The University of Oregon sets out to accomodate students to the best of its ability, but sometimes when it helps one group of students, it adds a burden to another.
The UO plans on demolishing a dozen cottages located on the east side of campus so that it can build an $8.5 million central kitchen that will be more efficient and have more storage for food over the summer.
“Right now we’re in the center of campus,” said Tom Driscoll, the associate director of housing and director of food services. “It’s nice, except our trucks have trouble getting to the dorms because of all of the foot traffic along the way. We want to be close, but not in the heart of campus.”
But for the sake of location and space, the UO has to uproot students and families in order to start on the project.
“They gave us reliable and affordable housing,” David Ozog said, a graduate student in computer and information science, and a resident in one of the cottages. “I’m just really surprised and confused as to why they should replace such a good thing.”
University Housing is helping cottage residents by relocating them to the new Agate Apartments, but the move comes with a price.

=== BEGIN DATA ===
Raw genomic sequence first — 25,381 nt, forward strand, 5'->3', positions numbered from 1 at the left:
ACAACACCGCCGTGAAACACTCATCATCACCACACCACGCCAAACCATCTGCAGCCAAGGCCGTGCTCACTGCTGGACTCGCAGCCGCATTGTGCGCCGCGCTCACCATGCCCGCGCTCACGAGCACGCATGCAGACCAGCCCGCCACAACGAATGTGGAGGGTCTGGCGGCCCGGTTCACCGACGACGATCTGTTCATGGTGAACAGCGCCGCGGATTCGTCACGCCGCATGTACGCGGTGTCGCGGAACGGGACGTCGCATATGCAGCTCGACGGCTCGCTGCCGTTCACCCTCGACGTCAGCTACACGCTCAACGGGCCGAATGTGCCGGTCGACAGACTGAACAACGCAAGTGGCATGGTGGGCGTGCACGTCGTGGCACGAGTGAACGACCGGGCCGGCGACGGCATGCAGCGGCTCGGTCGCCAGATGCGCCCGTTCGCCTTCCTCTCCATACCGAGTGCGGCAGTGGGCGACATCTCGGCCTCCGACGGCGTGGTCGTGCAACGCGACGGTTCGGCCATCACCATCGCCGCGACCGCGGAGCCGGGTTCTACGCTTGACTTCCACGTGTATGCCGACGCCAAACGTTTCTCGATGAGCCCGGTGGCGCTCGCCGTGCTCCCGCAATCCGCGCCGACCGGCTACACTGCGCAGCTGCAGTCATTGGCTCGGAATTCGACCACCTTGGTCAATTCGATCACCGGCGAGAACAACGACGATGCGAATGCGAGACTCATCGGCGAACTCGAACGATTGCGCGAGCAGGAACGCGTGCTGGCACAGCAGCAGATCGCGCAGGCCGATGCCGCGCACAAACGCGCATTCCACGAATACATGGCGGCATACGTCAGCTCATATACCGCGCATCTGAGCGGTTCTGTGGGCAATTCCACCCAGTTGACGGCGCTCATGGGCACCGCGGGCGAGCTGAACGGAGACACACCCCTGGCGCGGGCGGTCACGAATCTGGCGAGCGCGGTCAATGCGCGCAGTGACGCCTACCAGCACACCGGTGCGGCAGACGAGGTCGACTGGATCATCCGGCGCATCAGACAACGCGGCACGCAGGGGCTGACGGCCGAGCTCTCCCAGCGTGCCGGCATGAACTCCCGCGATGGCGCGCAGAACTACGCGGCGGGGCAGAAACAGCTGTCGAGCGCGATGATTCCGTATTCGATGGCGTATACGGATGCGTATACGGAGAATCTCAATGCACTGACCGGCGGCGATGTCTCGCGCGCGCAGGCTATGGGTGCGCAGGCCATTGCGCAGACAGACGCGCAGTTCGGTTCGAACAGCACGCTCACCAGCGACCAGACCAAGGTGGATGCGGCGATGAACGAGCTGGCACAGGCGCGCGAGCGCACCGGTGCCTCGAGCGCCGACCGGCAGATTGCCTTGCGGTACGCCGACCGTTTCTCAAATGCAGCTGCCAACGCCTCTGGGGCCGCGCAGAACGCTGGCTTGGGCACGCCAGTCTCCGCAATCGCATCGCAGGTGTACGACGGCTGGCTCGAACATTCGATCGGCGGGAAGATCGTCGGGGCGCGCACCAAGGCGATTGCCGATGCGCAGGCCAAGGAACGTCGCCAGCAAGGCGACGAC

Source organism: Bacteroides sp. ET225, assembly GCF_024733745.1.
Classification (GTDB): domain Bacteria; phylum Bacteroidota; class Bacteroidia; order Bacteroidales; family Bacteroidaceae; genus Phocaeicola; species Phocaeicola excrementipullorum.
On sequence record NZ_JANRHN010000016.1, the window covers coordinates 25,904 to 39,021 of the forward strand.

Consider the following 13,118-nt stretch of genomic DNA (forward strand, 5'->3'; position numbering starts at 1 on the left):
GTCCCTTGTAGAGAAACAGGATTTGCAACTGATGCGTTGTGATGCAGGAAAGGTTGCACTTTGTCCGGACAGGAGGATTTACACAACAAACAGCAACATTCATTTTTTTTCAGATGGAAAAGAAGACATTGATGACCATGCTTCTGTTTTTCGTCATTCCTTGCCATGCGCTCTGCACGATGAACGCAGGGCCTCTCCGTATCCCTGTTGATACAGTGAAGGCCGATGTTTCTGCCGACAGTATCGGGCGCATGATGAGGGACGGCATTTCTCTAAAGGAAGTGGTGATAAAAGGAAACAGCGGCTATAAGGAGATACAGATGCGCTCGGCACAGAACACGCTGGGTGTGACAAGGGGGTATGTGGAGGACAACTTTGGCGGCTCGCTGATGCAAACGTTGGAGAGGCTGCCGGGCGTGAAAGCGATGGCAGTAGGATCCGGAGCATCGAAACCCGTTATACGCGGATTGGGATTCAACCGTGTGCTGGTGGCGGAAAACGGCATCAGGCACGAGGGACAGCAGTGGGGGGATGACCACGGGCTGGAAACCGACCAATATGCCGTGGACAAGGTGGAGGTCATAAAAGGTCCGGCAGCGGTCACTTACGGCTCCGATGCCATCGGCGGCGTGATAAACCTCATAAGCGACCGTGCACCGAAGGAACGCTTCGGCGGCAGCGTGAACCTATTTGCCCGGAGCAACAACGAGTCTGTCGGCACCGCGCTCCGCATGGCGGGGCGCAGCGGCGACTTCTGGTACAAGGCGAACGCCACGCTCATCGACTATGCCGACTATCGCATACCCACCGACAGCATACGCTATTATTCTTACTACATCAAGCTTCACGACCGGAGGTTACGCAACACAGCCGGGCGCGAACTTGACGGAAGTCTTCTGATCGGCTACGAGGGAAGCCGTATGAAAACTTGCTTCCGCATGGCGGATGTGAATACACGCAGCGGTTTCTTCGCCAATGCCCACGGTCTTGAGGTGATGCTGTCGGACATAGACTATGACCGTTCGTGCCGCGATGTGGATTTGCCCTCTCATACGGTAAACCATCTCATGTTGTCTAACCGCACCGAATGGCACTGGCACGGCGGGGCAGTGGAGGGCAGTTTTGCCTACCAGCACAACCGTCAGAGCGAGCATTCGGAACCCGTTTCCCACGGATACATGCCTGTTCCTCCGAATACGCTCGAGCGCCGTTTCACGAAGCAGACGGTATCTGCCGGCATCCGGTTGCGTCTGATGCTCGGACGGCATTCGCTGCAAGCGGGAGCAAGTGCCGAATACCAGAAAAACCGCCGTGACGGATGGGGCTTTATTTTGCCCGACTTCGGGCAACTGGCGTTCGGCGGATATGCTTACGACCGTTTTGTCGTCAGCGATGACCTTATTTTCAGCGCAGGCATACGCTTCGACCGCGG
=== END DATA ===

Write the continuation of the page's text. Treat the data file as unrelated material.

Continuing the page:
“Fortunately, the new apartments are close, but they cost about $200 more in rent, and it’s less square footage,” Ozog said. “I still consider myself kind of lucky because I’m a single guy living with myself. Some of my neighbors have spouses and newborn kids.”
Justin Pack, his wife and his 2-year-old son are just the type of family Ozog is talking about. Pack is a graduate student at the UO and a GTF in the philosophy department.
“To some, these cottages might be a bit of an eyesore, but they enabled us to live close to campus with a single source of income,” Pack said. “There are 12 units here and they are the cheapest available family units the University owned. The decision to knock down these units must not have thought the existent of cheap family units very important.”
According to Driscoll, the new kitchen plans will be ready by December 2014, and even though Pack is disappointed by the situation, he and his wife were planning to move eventually if they decided to have a second child while he’s in school.
“I wish it was a priority for the University to keep such places around,” Pack said. “The low income houses could have just happened to be in the best or easiest location. But I suspect low income housing just isn’t very profitable or of a high priority.”